Crowded and complex: the changing geopolitics of the South Pacific
24 Apr 2017|

Australia faces an increasingly crowded and complex geopolitical environment in the South Pacific. While the most important external powers in the region have traditionally been Australia, New Zealand, the US and France, which have long worked together as partners, a number of new powers are increasingly active, most notably China, Russia, Indonesia, Japan and India. South Pacific states, particularly Papua New Guinea and Fiji, are emerging as regional powers to constrain Australian influence. South Pacific states are also becoming more active on the international stage, further taking them outside Australia’s and their other traditional partners’ sphere of influence.

The complex geopolitics of the South Pacific have also generated shifts in the regional order. While the Pacific Islands Forum, of which Australia is a member, remains the pre-eminent regional political and security institution, South Pacific states have been empowered by their greater choice of non-traditional external partners, disenchanted with the Pacific Islands Forum and encouraged by an emboldened Fiji to create or strengthen alternative regional and subregional institutions and organisations that exclude Australia and their other traditional external partners.

Given the proximity and strategic import of the South Pacific, Australia can’t afford to be complacent about these geopolitical challenges and needs to be more aware of and focused on the region. The geopolitical environment in the South Pacific has important implications for us, particularly given our strategic interest in being the region’s ‘principal security partner’ in order to ensure that no power hostile to Western interests establishes a strategic foothold in the region from which it could launch attacks on Australia or threaten allied access or our maritime approaches.

There’s a risk that China’s growing regional activism could generate destabilising competition with the US in the South Pacific, which would have consequences for Australia, both as the region’s near neighbour and because of flow-on effects on its security relationship with the US and economic relationship with China. While that’s unlikely, the perception that external powers are competing for regional influence has opened up global opportunities for South Pacific states, as it has encouraged the belief that they can play competing great powers against each other. Consequently, South Pacific states appreciate that they have more choice as to which external power (or powers) they engage with. Some appear to be taking advantage of this in order to access aid, concessional loans, military support and international influence.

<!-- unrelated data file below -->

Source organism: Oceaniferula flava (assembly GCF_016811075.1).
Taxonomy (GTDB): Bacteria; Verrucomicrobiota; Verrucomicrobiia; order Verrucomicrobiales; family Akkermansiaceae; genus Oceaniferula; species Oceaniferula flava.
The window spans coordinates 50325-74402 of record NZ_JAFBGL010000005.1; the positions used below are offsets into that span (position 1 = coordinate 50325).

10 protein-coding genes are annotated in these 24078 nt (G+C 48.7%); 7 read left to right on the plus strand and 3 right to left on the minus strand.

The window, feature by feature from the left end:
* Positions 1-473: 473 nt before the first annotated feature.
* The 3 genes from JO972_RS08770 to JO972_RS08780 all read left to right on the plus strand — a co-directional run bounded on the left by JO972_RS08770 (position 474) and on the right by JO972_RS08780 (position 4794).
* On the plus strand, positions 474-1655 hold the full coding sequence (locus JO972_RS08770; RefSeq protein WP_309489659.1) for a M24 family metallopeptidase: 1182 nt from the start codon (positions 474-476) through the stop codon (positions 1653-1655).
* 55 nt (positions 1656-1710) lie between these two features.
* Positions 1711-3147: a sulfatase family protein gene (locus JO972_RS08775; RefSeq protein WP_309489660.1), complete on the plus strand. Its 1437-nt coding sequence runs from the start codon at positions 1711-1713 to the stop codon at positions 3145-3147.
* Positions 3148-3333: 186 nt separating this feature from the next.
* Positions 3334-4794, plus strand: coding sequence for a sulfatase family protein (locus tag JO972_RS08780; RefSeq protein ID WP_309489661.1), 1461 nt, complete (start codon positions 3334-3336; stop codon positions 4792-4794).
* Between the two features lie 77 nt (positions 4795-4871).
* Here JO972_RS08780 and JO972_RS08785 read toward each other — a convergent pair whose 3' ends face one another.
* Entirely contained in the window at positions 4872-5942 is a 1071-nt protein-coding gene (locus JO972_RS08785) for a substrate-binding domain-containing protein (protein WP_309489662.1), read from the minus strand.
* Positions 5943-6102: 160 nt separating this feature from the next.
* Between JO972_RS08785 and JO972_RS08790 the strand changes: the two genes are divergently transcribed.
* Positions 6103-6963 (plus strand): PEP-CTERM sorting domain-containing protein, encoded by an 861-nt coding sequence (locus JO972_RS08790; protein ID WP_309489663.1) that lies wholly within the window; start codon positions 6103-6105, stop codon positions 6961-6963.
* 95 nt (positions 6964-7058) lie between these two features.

The geopolitical environment in the South Pacific also has implications for Australia’s strategic interest in ensuring stability, security and cohesion in the region. The influx of aid and investment from non-traditional external powers runs the risk of destabilising recipient states. This raises two main challenges for Australia. First, as the region’s principal security partner with a strong sense of responsibility for the region, we’re likely to feel obliged (and be expected by our partners, particularly the US) to respond to serious instability and conflict. Second, the increased presence and activism of non-traditional external powers, particularly China, raises questions about whether they would intervene to protect their interests and investments and, if so, how Australia would respond.

Australians, and particularly the Australian government, need to be more aware of and focused on the South Pacific. Our attention to the region has peaked at moments when the region was perceived to pose an imminent potential threat, such as during the ‘war on terror’, when ‘weak’ states were perceived to be vulnerable to penetration by terrorists or transnational criminals who might have threatened Australia. This motivated us to intervene to attempt to strengthen state institutions in Solomon Islands, PNG and Nauru. Beyond those moments, our foreign and strategic policy in the region has been characterised by unclear, inconsistent and competing interests and intentions, which has reduced its effectiveness and undermined Australia’s influence.

So what should Australia do to ensure that it remains able to pursue its strategic interests? In my report I outline three proposals. First, Australia’s best chance of ensuring that no power hostile to Western interests establishes a strategic foothold in the region, from which it could launch attacks on Australia or threaten allied access or our maritime approaches, is to do more to remain the region’s principal security partner. Second, to ensure that none of the non-traditional external powers active in the South Pacific becomes hostile to Australia’s interests, or more seriously, a source of threat, Australia should try to draw those powers into a more cooperative approach to development and security. Third, Australia should seek to better cooperate with new regional and subregional institutions to ensure that it isn’t marginalised in the changing regional order.

If Australia is going to ensure that it’s able to respond to the complex and crowded geopolitics of the South Pacific, it needs to prioritise the region in a clear, consistent and sustained way in its foreign and strategic policy planning.